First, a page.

Published: Sat, June 02, 2018
Markets | By Otis Pena

Northern Rail: 'Interim timetable' introduced to cut cancellations

Northern Rail: 'Interim timetable' introduced to cut cancellations

Following the changes to Govia Thameslink Railway (GTR) timetables on 20 May London's workforce has suffered severe disruption and cancellations across the network, including in some instances trains reportedly disappearing from timetables altogether.

A petition was set up by a member of the public, calling for: "The Secretary of State [for Transport to] intervene immediately over GTR's failure to implement its new timetable leaving commuters stranded and mass cancellations of services despite having a year to plan for the changes".

Train operator Northern has removed 165 daily services until the end of July to improve reliability amid major disruption.

Northern's managing director David Brown said: 'We have been experiencing some significant disruption to train services, especially around north Manchester, Bolton, Liverpool, Blackpool and up to the Lake District.

For at least two weeks, Northern are removing all services on the Lakes Line from Preston to Lancaster and Oxenholme and will be operating a Rail Replacement Bus (RRB) service.

"We're truly sorry for this and are working hard to fix this", he said.

On Friday, GTR saw nine per cent of its trains either cancelled or more than 30 minutes late.

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David added: "Again I would like to apologise on behalf of Northern for the unacceptable service many customers have been subject to".

"We are committed to working with Network Rail to get things back on track as quickly as possible, and to deliver the services our customers expect and deserve". We have reduced services during this interim period as a result of this closure. Passengers have had enough of excuses and a lack of accountability.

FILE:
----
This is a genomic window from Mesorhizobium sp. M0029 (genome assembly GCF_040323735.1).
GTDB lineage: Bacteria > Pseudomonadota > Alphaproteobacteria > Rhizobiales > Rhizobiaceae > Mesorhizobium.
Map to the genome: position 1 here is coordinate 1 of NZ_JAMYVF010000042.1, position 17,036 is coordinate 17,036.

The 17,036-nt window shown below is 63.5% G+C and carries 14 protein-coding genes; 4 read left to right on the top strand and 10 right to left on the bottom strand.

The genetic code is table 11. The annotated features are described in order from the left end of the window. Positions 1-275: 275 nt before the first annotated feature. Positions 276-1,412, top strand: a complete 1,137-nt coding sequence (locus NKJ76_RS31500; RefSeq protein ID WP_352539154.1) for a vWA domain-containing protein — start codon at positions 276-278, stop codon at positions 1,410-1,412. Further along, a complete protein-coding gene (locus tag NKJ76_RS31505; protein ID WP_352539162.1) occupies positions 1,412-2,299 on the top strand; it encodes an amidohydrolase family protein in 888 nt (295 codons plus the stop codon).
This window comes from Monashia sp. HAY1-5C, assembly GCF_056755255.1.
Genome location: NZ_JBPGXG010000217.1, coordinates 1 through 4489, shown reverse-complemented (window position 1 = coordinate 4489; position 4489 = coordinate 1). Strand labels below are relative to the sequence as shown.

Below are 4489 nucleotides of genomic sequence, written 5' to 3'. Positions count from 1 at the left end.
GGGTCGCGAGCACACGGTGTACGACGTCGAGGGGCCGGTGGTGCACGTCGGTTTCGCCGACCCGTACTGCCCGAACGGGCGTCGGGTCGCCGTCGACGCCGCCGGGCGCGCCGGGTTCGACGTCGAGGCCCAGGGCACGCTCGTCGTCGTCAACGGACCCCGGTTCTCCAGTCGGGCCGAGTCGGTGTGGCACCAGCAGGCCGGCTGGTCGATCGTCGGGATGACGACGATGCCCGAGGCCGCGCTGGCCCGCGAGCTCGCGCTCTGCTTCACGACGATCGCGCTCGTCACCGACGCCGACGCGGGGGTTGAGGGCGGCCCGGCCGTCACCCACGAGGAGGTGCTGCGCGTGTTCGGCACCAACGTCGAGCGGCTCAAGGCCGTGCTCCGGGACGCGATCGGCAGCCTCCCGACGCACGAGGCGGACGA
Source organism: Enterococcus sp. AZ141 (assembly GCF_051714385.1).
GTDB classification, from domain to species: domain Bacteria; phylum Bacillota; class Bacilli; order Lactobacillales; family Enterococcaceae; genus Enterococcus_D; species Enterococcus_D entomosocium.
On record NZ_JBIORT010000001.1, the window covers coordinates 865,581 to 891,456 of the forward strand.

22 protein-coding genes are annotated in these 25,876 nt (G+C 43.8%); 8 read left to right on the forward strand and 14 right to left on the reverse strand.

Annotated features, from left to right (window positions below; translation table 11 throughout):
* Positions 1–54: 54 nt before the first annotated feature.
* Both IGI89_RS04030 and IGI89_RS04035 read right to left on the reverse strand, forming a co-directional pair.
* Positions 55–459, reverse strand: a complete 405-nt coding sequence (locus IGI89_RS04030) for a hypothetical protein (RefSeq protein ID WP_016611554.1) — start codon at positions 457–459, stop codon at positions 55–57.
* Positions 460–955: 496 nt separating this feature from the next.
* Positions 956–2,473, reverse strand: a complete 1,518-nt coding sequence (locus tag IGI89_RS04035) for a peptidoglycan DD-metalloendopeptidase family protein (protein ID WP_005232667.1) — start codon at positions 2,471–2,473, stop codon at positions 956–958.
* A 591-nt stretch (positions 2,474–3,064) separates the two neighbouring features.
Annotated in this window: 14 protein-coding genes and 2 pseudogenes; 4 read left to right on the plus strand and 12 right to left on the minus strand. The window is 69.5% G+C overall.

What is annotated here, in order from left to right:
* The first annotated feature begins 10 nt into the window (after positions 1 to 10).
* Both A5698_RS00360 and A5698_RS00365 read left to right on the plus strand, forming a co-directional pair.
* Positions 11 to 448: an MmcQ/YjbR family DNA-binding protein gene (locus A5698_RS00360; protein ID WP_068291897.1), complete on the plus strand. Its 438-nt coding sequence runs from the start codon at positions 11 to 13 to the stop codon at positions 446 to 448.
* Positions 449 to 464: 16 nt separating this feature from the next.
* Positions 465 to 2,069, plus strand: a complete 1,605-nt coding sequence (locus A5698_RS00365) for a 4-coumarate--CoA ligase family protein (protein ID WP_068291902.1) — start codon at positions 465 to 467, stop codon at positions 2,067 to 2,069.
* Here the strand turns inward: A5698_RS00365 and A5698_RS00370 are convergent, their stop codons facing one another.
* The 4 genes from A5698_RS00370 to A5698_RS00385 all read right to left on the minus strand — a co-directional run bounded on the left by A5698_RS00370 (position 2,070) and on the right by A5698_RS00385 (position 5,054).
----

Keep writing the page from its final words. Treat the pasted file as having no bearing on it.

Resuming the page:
Sheffield loses out to Leeds and Manchester in Channel 4 headquarters shortlistThe Rail, Maritime and Transport union said "ill-conceived" timetable changes, combined with staff shortages and the "incompetence" of private rail companies, have reduced services to "chaos".

Cash described it as disgusting that Grayling and "his private train company bosses" had "dived for cover rather than face the passengers they have hung out to dry".

Transport Secretary Chris Grayling said the disruption was "unacceptable".

Mark Carne, Network Rail's chief executive, said there was no doubt the May timetable was finalised "significantly later than normal for reasons that were both within and without our control". These changes were billed as a serious increase and improvement in services, but instead it has resulted in chaos, impacting terribly on passengers, both in and outside London and damaging our worldwide reputation as a global city.

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